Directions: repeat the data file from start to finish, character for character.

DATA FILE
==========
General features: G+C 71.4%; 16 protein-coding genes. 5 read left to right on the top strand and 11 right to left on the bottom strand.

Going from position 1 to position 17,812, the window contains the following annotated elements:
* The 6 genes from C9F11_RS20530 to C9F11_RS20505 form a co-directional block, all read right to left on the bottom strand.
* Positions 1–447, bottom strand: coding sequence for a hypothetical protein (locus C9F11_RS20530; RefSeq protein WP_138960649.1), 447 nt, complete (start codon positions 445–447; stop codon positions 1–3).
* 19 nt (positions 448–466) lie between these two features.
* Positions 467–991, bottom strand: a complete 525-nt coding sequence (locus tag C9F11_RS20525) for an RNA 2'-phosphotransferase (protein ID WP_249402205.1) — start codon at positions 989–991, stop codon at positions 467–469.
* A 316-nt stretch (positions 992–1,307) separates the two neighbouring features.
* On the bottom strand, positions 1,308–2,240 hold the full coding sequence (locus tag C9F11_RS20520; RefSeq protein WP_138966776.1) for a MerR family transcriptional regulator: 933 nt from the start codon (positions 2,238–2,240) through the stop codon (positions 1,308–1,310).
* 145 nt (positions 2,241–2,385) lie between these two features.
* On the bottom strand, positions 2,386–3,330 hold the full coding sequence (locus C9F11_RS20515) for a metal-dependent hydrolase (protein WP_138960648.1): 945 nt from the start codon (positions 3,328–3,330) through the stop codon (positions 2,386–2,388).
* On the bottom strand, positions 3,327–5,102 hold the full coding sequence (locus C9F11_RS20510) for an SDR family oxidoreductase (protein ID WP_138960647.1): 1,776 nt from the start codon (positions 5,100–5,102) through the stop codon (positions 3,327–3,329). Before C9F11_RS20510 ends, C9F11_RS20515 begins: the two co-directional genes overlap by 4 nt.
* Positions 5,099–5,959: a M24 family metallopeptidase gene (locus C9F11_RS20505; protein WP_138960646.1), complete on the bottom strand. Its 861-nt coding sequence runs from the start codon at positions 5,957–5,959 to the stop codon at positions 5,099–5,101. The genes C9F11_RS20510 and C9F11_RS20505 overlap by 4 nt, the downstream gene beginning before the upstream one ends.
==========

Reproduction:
General features: G+C 71.4%; 16 protein-coding genes. 5 read left to right on the top strand and 11 right to left on the bottom strand.

Going from position 1 to position 17,812, the window contains the following annotated elements:
* The 6 genes from C9F11_RS20530 to C9F11_RS20505 form a co-directional block, all read right to left on the bottom strand.
* Positions 1–447, bottom strand: coding sequence for a hypothetical protein (locus C9F11_RS20530; RefSeq protein WP_138960649.1), 447 nt, complete (start codon positions 445–447; stop codon positions 1–3).
* 19 nt (positions 448–466) lie between these two features.
* Positions 467–991, bottom strand: a complete 525-nt coding sequence (locus tag C9F11_RS20525) for an RNA 2'-phosphotransferase (protein ID WP_249402205.1) — start codon at positions 989–991, stop codon at positions 467–469.
* A 316-nt stretch (positions 992–1,307) separates the two neighbouring features.
* On the bottom strand, positions 1,308–2,240 hold the full coding sequence (locus tag C9F11_RS20520; RefSeq protein WP_138966776.1) for a MerR family transcriptional regulator: 933 nt from the start codon (positions 2,238–2,240) through the stop codon (positions 1,308–1,310).
* 145 nt (positions 2,241–2,385) lie between these two features.
* On the bottom strand, positions 2,386–3,330 hold the full coding sequence (locus C9F11_RS20515) for a metal-dependent hydrolase (protein WP_138960648.1): 945 nt from the start codon (positions 3,328–3,330) through the stop codon (positions 2,386–2,388).
* On the bottom strand, positions 3,327–5,102 hold the full coding sequence (locus C9F11_RS20510) for an SDR family oxidoreductase (protein ID WP_138960647.1): 1,776 nt from the start codon (positions 5,100–5,102) through the stop codon (positions 3,327–3,329). Before C9F11_RS20510 ends, C9F11_RS20515 begins: the two co-directional genes overlap by 4 nt.
* Positions 5,099–5,959: a M24 family metallopeptidase gene (locus C9F11_RS20505; protein WP_138960646.1), complete on the bottom strand. Its 861-nt coding sequence runs from the start codon at positions 5,957–5,959 to the stop codon at positions 5,099–5,101. The genes C9F11_RS20510 and C9F11_RS20505 overlap by 4 nt, the downstream gene beginning before the upstream one ends.